Ambassador Silliman also said the proposal by President Nechirvan Barzani to have a “national dialogue in Erbil is a good first step but for that to be really productive the different communities of Iraq need to have positions of coordination within the community.”

Read More: President Nechirvan Barzani invites Iraqi political parties for ‘open dialogue’ in Erbil

So far, the Sadrists and the Iran-aligned Shiite Coordination Framework have remained divided over the Iraqi government formation process and plan rival protests in Baghdad for next Friday.

Sadr has opposed the Coordination Framework’s nominee for the Iraqi premiership and organized protests for the last 10 days against the attempts by the Coordination Framework to form a new government.

Read More: If judiciary does not side with people's will, Sadrists to respond accordingly: Representative

Ambassador Silliman added that Kurdistan should come up with two or three principles in dealing with Iraq, including on an Iraqi presidential nominee, how Kurdistan will approach a new oil law, and the ruling of the federal court in February against the Kurdistan Region’s oil exports.

Read More: Iraqi Federal Supreme Court's actions against oil companies are illegal: KRG Ministry of Natural Resources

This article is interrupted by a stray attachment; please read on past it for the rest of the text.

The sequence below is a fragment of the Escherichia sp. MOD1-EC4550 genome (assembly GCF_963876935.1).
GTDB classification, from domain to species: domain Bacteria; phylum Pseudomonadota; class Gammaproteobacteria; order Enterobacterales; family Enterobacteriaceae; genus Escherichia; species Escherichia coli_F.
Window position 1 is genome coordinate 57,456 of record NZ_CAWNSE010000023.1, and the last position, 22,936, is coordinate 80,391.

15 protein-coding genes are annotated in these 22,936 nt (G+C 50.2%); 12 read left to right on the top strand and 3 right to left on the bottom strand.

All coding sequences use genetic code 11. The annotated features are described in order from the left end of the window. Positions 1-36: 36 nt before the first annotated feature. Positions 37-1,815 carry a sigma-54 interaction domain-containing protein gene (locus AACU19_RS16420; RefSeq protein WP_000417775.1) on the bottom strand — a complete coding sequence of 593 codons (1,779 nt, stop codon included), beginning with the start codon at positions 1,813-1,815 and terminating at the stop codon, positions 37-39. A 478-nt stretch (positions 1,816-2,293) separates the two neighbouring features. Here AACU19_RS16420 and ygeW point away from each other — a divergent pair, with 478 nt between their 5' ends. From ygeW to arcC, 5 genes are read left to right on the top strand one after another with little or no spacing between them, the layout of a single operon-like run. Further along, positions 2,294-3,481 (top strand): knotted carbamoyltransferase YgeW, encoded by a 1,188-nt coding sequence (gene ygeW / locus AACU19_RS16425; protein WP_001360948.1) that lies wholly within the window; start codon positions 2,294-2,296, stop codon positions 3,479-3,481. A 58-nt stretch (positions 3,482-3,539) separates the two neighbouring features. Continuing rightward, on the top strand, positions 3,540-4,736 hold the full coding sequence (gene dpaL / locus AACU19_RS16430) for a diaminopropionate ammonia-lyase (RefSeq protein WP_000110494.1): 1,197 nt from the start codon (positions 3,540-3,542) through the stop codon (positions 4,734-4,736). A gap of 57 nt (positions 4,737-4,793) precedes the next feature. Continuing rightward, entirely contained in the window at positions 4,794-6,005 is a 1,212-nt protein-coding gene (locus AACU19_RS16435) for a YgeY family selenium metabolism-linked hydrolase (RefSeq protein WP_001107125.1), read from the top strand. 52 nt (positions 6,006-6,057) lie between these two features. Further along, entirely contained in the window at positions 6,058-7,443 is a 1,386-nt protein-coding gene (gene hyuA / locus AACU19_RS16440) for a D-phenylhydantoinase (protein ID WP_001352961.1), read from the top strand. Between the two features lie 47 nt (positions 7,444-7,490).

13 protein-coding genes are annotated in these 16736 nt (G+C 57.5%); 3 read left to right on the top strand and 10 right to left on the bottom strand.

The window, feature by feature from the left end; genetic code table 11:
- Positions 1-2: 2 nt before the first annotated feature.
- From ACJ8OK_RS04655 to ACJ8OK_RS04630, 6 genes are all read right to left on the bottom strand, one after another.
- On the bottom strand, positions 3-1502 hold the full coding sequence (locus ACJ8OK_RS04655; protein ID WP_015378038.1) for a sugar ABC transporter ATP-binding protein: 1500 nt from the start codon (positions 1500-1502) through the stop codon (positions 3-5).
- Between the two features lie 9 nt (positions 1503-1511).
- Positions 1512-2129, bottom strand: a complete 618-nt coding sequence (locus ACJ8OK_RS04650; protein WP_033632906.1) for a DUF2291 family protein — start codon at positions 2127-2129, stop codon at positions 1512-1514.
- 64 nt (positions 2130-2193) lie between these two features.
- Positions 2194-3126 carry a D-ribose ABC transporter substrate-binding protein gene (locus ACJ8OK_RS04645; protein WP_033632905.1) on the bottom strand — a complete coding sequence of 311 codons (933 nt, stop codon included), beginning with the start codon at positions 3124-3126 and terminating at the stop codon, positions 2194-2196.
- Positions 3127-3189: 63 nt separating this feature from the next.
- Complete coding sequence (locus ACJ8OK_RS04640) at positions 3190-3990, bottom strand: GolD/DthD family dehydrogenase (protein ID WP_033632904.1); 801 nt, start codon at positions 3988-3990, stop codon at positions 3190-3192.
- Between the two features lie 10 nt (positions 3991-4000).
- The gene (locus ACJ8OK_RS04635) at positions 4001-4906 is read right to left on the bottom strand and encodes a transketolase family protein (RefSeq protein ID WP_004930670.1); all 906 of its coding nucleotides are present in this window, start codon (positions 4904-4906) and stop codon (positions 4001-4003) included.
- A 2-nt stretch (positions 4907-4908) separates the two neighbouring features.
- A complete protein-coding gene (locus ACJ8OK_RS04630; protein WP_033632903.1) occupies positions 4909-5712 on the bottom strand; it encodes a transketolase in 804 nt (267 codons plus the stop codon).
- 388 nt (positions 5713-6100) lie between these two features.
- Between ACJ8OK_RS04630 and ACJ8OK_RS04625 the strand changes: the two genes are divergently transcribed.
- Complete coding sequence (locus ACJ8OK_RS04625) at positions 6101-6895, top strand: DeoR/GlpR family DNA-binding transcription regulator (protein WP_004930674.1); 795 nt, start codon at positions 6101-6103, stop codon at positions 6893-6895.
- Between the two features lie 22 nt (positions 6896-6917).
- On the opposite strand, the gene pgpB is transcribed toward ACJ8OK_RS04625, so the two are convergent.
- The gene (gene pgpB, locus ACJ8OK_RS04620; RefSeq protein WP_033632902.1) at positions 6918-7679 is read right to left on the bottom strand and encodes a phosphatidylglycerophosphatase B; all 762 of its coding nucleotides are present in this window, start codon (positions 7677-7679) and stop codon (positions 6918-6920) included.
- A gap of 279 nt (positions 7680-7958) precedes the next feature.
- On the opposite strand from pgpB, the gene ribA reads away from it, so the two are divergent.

“Consensus will make it much easier to achieve the goals in Kurdistan and protect the rights of Kurdistan. I'll also note that the United States continues to provide training and support to the Peshmerga as it does to the Iraqi army,” he said.

“I think that it will continue to support the Peshmerga and the autonomy of the Kurdistan Region into the future."

However, he said that Kurdish leaders in general tend "to want to wait until the Shia political parties, which generally formed the majority of the parliament, had come up with their decisions about government formation.”

According to him this took away the ability of Kurdish leaders to more directly influence the outcome of elections and the formation of a government.

“If there is a solid Kurdish block from the Kurdistan Region, it can influence and be a major supporter of one or more factions in Baghdad to help form a government.”